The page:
Bitcoin’s founder would also have to be profoundly intelligent. Internet-security researcher Dan Kaminsky tried to discover bitcoin’s weaknesses, but he came up empty again and again; the system, he realized, was nearly flawless. “He’s a world-class programmer, with a deep understanding of the C++ programming language,” Kaminsky said. “Either there’s a team of people who worked on this, or this guy is a genius” (3).

The search for bitcoin’s mysterious founder continues

The search for bitcoin’s founder carries immense importance, for Nakamoto is believed to hold one-fifth of the total supply of bitcoins. If he ever sold this supply at one time, he would potentially flood the market, triggering a catastrophic decline in bitcoin’s value. A brilliant visionary or a profit-seeking mastermind? Only time will tell (1).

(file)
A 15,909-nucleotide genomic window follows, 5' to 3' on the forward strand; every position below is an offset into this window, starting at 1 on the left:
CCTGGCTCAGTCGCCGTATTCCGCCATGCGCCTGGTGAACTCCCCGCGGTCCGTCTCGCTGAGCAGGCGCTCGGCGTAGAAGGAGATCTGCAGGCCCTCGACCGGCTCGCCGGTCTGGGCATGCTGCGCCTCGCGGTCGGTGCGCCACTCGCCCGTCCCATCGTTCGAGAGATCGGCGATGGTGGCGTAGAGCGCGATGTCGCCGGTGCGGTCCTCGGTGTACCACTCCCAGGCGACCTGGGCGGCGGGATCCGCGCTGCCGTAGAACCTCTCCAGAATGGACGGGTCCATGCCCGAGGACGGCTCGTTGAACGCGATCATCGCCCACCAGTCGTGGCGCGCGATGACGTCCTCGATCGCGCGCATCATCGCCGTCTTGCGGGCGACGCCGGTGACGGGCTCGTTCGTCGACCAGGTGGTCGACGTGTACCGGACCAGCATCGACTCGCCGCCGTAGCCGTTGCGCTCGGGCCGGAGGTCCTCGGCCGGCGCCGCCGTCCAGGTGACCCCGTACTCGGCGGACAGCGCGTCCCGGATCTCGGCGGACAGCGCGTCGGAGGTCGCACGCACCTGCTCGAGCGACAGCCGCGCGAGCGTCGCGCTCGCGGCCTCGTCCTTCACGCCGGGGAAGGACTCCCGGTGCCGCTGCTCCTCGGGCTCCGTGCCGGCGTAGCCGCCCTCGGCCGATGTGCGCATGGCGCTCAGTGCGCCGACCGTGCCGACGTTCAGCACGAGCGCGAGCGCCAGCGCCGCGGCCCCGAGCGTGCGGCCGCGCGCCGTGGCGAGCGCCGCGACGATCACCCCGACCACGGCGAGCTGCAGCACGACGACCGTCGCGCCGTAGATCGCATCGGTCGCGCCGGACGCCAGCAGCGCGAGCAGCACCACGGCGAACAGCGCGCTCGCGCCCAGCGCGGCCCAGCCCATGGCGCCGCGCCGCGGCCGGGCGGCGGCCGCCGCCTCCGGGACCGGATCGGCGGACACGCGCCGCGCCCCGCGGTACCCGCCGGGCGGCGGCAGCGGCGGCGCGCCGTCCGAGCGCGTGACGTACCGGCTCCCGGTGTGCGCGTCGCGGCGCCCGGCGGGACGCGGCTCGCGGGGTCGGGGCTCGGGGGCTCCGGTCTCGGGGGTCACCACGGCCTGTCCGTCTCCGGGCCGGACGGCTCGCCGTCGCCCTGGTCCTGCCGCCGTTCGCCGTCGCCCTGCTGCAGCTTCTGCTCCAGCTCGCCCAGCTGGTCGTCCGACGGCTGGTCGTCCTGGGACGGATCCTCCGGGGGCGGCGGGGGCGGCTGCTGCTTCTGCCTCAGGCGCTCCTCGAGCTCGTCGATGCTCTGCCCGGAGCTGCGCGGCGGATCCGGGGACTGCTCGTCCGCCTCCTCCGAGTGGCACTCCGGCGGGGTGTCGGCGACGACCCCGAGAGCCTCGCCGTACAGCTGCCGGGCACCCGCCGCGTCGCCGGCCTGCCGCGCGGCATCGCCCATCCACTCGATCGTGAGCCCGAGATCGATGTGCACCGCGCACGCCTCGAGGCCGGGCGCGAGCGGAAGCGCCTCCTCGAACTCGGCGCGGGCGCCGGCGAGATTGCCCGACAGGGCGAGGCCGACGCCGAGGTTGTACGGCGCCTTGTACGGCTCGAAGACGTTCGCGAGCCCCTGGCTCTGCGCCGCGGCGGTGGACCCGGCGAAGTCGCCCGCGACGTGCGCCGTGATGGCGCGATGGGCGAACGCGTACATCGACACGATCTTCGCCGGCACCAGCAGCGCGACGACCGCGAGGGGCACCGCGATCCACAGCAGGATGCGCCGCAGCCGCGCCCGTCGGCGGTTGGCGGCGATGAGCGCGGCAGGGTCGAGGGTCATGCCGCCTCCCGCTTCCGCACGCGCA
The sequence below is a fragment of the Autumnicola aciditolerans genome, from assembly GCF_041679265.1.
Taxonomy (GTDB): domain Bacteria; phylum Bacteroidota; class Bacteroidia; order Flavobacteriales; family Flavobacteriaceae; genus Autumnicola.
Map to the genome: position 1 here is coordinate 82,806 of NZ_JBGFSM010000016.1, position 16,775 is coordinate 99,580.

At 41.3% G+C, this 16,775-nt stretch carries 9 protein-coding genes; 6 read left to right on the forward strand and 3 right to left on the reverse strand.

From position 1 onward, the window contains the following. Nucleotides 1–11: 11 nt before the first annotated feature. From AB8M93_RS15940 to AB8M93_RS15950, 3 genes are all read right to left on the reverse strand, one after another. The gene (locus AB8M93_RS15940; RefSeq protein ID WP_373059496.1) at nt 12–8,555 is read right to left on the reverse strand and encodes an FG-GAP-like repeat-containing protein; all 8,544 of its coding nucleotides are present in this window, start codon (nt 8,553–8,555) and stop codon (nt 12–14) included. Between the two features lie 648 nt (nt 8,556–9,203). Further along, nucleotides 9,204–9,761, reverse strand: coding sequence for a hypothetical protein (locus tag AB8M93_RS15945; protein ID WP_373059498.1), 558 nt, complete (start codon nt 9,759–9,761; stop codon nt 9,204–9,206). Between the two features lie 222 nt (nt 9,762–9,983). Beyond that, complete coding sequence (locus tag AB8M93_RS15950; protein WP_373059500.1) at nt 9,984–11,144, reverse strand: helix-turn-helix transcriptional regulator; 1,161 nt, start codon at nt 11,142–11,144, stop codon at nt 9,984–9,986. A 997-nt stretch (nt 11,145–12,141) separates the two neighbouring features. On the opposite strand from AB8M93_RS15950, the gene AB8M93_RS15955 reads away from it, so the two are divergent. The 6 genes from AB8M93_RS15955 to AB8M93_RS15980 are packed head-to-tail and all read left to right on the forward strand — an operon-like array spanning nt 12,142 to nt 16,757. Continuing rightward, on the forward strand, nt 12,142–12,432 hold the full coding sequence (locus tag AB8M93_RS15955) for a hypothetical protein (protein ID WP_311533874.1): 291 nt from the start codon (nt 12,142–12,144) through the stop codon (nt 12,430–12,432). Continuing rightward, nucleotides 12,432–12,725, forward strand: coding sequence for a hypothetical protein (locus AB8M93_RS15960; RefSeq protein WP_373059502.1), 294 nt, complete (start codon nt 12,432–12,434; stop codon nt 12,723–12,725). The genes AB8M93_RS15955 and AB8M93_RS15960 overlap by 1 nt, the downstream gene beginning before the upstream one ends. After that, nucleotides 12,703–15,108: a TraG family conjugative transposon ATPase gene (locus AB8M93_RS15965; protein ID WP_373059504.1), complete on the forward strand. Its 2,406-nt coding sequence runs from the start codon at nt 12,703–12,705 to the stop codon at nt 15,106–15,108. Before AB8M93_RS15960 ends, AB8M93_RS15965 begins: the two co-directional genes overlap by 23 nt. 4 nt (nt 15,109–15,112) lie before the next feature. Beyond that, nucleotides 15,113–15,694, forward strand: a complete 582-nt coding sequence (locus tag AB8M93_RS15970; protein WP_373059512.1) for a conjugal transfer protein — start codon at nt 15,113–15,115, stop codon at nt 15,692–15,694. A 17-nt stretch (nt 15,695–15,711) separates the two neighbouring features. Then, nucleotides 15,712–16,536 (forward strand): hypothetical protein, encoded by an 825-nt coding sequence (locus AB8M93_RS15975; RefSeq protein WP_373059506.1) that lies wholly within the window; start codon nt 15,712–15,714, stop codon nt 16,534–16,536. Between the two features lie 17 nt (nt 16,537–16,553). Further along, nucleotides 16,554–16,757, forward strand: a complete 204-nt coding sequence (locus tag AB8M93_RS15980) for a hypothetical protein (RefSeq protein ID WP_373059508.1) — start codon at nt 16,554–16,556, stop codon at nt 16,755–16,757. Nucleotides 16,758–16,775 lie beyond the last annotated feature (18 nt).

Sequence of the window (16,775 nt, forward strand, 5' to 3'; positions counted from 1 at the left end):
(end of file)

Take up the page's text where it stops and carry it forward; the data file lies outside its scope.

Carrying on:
Bitcoin’s future

What does the future hold for bitcoin? It appears too volatile to be used as a medium of exchange, and many investors are still reluctant to embrace the cryptocurrency (2). In practice, the anonymous nature of bitcoin transactions has attracted criminals as well as rogue regimes. For instance, the cryptocurrency first gained popularity on a black market site called Silk Road, and it has since been used by hackers as a way to extract ransom payments (6). Foreign governments such as Venezuela are also experimenting with bitcoin technology in order to evade U.S. sanctions (10).

Will bitcoin be the thing of the future?

The real revolution, however, may occur through blockchain technology rather than through bitcoins themselves. As American entrepreneur Marc Andreessen states, blockchains allow “one Internet user to transfer a unique piece of digital property to another internet use, such that the transfer is guaranteed to be safe and secure, everyone knows that the transfer has taken place, and nobody can challenge the legitimacy of the transfer” (8).